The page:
Due to the Taylor Report and the move to all-seater stadiums in the UK, an additional 49 wheelchair user spaces were installed in the new Park End stand. I was finally able to become a season ticket holder. I was so pleased to be following my dad and brothers in becoming season ticket holders, and would be able to watch all home matches having only been able to attend eleven games in the previous two years.

With the new stand came access to the concourse. This made the experience of attending matches more enjoyable as I was able to meet up with family and friends before the match and at half time. Away disabled supporters were also finally able to be sat with their own fans for the first time as away fans were relocated, helping to make their experience more equal and enjoyable.

Very little changed in terms of accessible services and facilities over the next two decades. A small increase in wheelchair user spaces, but that was it. However, things changed dramatically in 2015 when Premier League clubs pledged to improve access and inclusion by making their stadia compliant with the Accessible Stadia Guide by the start of the 2017/18 season.

This had been something disabled fans had been campaigning on for several years. The pledge would mean more disabled fans could enjoy a fair and equal matchday experience alongside their fellow supporters. For disabled Everton fans this was a game-changer - the number of wheelchair user spaces doubled, elevated spaces were put in, and designated easy access seating was installed.

For the first time, disabled supporters had the option of where they would like to sit in the stadium. After 24 years of going to matches at Goodison Park, I was finally able to sit in the iconic Gwladys Street stand, where both of my brothers had sat previously. My first game there was one of the best experiences I have had in all my years of going to Goodison Park.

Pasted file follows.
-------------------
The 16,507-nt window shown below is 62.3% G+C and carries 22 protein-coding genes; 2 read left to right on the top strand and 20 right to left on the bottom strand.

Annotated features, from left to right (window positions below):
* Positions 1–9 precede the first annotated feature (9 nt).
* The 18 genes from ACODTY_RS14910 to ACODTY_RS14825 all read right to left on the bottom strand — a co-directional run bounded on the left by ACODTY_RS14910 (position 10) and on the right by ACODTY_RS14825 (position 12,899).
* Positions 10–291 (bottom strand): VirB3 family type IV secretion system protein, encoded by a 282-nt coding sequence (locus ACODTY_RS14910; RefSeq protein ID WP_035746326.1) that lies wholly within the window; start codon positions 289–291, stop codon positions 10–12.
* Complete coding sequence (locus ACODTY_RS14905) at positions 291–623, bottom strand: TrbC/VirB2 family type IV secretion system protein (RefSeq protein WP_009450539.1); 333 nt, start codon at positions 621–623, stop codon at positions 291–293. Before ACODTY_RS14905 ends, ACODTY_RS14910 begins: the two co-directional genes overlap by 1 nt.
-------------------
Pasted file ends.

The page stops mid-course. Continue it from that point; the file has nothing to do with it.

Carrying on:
The Premier League pledge has also made going to away matches more inclusive and enjoyable. Newer grounds such as the Tottenham Hotspur Stadium and the Liberty Stadium have made the matchday experience as a disabled fan a genuinely inclusive experience - from having excellent sightlines of the pitch in the away end and easy access to the concourse to meet up with my friends, to being able to make purchases of food and drink independently.

It's not just at newer stadiums where the experience as a disabled fan has improved. Older, more traditional stadiums have also made changes which have enhanced the matchday experience for disabled fans. The number of accessible spaces at most grounds has increased, meaning more disabled people can attend matches and facilities such as accessible toilets have improved. For example, I am now able to sit with my fellow fans at Anfield for the Merseyside Derby which is massively important.

There is still much work to be done in making matchdays accessible and inclusive for all disabled fans, but without the DDA and subsequent equalities laws, I don't believe we would be at the stage of the journey we are at. The legislation has been such a breakthrough in changing the public perception of disabled people from being pitied, charity cases, to being people first and foremost, who become disabled by the environment or society around them.

As for me, my career in sports journalism may not have happened, but I now combine my love of football with another major passion in life. By working for CAFE, I can help to improve access and inclusion for disabled people. I hope that the work we do with fans, clubs and national associations will help disabled people across Europe experience some of the best moments of their lives that only being at a live match can give you.

See the YouTube video below to listen to Amy's radio interview on BBC Radio Merseyside, on the 25th Anniversary of the Disability Discrimination Act (DDA) becoming part of UK law. 

We would like to thank Amy for sharing her powerful story with us and highlighting some of the common issues faced by many disabled people, and the improvements that are still to be made. 

If you are a disabled fan, or know a disabled fan who would like to participate in our Disabled Fans' Stories, please feel free to contact Amy in her role as CAFE’s Fan Liaison, Access and Administration Officer, by email on [email protected] or call +44 (0)208 065 5108. You can also contact CAFE via TwitterFacebook or Instagram